Saint Gregory the Great, Pope and Doctor of the Church

Saint Gregory the Great, Pope and Doctor of the Church

Saint Gregory the Great, “the consul of God”, venerated as a saint and doctor of the Church. But who was this extraordinary man?

It has not happened to many men in the course of history to receive from their contemporaries the title of Magno, ‘great’. And it is even more amazing when receiving such a nickname is not a leader and conqueror like Alexander the Great or a great ruler like Charlemagne or Peter the Great of Russia, but a churchman. Yet Pope Gregory the Great fully deserved this title, what in ancient Rome would have been called a cognomina ex virtute, an honorary appellation reserved for conquerors and military commanders.

But what did Saint Gregory do to be called Great and to be counted among the Doctors of the church?

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Born in Rome to a rich patrician family in 540 AD, Gregory showed his excellence in his studies from an early age, although he never had a high cultural education as Saint Augustine and Cassiodorus, based on the great Latin classical authors, like Sallust, Horace, Virgil and Ovid. Instead, he remained linked to the literature of his time, poorer than that of the past, but closer to the present. He adopted the philosophical notions of Cicero and the Stoic school and adapted them to Christian moral doctrine.

Fascinated by the figure of Benedetto da Norcia, he wanted to become a monk, but the family pushed him to pursue a brilliant political career that led him to become just thirty prefect of Rome. Even so, I will be able to continue my vocation by practising charity, offering assistance to the needy and transforming his possessions in Rome and Sicily into monasteries.

At the death of his father, however, although he was thrown into a political career, appreciated and well-seen by the authorities and the people, he decided to turn his back on all the possibilities that public life offered him and to embrace a completely different mission. He decided to transform his family’s house into a monastery and to become a monk, devoting his life to the study of Scripture and religious texts.

However, his merits and abilities had not gone unnoticed even in religious circles.  Pope Pelagius II sent him as a representative to the court of Constantinople to ask for help against the Lombards to the Eastern Emperor. Even the emperor could only appreciate his abilities, and with regret let him leave to join the Pope and become his personal advisor, a role that he was able to support with so much skill to be acclaimed in turn Pope at the death of Pelagius.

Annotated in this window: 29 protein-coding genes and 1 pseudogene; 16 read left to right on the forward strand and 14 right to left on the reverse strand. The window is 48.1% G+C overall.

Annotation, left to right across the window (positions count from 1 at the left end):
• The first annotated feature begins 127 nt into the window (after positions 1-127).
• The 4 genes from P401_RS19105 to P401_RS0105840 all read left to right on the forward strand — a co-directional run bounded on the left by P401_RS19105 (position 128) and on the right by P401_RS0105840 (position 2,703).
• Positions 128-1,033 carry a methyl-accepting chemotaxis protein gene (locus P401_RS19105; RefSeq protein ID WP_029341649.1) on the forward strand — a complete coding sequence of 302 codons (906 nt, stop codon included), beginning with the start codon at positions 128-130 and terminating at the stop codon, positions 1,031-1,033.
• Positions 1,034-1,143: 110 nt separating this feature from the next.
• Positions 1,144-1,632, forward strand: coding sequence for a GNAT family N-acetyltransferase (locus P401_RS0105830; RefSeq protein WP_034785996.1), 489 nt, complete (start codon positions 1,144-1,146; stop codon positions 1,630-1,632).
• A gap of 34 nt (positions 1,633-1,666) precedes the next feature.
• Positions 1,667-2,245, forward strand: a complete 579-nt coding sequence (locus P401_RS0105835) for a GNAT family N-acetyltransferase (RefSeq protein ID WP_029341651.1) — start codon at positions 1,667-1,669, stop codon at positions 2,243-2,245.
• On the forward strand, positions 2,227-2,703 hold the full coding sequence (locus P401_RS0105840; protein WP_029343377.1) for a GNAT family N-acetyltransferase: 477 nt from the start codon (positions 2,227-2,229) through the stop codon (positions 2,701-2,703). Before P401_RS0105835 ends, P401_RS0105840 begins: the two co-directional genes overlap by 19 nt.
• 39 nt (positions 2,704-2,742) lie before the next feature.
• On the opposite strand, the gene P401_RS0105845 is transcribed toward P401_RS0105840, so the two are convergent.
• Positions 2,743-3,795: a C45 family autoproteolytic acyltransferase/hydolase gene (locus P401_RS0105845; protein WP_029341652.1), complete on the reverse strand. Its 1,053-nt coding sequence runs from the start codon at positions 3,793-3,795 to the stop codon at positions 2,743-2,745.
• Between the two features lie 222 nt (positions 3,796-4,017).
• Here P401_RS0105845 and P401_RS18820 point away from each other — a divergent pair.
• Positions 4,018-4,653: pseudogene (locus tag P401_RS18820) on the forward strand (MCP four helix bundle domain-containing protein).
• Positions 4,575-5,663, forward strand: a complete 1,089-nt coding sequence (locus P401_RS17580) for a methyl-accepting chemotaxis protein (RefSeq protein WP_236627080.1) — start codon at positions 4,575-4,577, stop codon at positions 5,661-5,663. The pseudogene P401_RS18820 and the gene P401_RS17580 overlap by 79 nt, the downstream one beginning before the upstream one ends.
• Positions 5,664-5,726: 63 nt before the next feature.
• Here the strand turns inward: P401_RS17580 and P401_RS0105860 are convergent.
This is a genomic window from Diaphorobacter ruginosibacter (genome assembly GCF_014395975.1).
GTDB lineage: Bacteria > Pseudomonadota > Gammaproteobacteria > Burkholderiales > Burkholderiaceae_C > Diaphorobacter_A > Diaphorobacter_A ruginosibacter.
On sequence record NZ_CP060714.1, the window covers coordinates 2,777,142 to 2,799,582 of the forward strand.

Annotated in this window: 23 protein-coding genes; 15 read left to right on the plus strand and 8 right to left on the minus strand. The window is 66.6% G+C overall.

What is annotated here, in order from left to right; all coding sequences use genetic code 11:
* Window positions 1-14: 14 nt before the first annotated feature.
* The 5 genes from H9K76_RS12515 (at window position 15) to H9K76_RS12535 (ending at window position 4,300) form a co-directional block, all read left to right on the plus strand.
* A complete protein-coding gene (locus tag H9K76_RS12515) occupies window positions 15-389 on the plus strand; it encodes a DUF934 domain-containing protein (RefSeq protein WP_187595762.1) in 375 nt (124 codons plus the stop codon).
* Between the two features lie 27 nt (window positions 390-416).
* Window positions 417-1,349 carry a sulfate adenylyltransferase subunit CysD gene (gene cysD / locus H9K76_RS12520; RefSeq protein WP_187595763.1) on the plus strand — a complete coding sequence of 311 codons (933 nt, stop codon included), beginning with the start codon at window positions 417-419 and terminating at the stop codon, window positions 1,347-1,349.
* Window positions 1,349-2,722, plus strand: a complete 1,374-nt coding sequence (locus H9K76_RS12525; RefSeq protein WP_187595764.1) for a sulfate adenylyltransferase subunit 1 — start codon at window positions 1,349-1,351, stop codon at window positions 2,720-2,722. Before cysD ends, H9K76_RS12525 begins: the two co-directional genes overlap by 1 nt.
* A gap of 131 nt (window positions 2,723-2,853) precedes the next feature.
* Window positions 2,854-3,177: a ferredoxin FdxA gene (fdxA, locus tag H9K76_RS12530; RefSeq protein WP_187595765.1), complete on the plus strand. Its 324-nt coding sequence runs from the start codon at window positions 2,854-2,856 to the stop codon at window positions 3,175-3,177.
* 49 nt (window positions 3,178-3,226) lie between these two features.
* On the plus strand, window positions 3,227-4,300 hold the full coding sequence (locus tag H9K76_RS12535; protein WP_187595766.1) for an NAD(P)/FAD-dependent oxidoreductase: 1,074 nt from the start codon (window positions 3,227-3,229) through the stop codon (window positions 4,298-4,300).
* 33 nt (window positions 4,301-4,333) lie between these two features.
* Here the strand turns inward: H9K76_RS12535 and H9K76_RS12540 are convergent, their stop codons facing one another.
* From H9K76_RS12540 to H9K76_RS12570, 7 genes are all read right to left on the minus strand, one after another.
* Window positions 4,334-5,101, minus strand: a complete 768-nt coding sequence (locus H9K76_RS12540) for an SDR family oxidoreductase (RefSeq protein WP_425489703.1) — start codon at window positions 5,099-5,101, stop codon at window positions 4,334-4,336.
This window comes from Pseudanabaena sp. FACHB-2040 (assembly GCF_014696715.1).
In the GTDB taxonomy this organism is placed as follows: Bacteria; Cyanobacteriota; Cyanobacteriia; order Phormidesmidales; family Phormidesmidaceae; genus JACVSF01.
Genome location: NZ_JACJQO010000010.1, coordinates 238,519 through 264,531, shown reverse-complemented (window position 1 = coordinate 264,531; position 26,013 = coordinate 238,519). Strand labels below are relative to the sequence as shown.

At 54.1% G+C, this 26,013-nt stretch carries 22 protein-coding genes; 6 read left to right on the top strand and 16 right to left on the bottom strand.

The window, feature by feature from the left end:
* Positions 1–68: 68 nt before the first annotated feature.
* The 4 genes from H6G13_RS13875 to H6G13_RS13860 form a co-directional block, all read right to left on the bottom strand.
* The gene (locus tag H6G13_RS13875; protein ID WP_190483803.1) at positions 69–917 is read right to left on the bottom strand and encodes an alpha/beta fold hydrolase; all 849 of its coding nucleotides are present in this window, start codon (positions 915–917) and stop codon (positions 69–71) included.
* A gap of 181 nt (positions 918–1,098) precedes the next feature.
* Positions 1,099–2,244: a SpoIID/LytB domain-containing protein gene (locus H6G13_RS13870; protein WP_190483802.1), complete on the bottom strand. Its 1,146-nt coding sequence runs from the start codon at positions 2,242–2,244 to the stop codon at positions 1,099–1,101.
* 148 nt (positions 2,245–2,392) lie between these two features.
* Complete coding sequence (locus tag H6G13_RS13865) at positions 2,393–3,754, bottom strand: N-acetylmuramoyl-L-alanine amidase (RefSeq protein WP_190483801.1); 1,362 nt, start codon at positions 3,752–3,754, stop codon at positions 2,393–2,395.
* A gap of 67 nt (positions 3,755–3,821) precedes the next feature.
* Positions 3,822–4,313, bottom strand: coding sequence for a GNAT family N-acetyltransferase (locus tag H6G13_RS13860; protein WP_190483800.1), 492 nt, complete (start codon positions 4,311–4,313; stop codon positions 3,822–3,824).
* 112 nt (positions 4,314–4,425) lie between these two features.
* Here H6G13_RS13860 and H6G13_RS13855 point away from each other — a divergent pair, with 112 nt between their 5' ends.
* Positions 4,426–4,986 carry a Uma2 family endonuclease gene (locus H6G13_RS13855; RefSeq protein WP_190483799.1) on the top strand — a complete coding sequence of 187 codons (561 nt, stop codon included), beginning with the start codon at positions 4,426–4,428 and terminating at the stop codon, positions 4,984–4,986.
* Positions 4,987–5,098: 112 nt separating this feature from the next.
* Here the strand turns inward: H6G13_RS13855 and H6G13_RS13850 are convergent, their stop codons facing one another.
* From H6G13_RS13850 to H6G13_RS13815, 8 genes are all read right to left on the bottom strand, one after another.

Gregory did not wish to become Pope and accepted the task with initial reluctance.

The Church of which he found himself at the head went through a terribly complicated and difficult period, as difficult was the political situation in which the Empire and the Italian peninsula found themselves. In addition to political unrest, to the raids of the Lombards, many epidemics, storms, floods, and famines took place in those years.

Gregory was a physically weak man, often sick, but animated by strength and a steadfast force that allowed him to hold in his own hands the ranks of his pontificate, also making use of apostolic vicars, who represented him at the courts of all Europe and beyond.  He worked hard to reorganize the monastic institution, especially in its relations with the church and bishops, and to ensure greater legal and economic autonomy for the monasteries.

He also managed to reach a peace agreement with the Lombards. 

Famous is his vision of the Archangel Michael, which occurred while crossing the bridge of the Mole Adriana, then became Ponte Sant’Angelo, leading a procession to prevent the plague epidemic. After the vision the epidemic ceased and the Romans began to call the Mole Adriana “Castel Sant’Angelo”.

Above all, he always carried on his love for the Holy Scriptures and his spirit of evangelization. It was on his orders that the monk Augustine (Saint Augustine of Canterbury) left for Britain dominated by the German populations to eradicate paganism.

But Gregory was also a great scholar and left many works still today considered fundamental texts for the Church, starting from the Pastoral Rule, a treatise intended both for the principles of the Church and to lay rulers, to help them support their task and to rule the world Christianly, to get to the 35 volumes of Moralia in Job, exegesis of the book of Job, which Gregory himself called “A consideration extended on moral issues”. And then Letters, Homilies, Dialogues and much more. All these texts made him one of the first Doctors of the Church of the West, together with Saint Ambrose, Saint Augustine of Hippo and Saint Jerome. He also reorganized the Roman liturgy, and promoted the liturgical chant that he would call “Gregorian“.

He died on 12 March 604 and his liturgical memorial falls on 3 September or 12 March.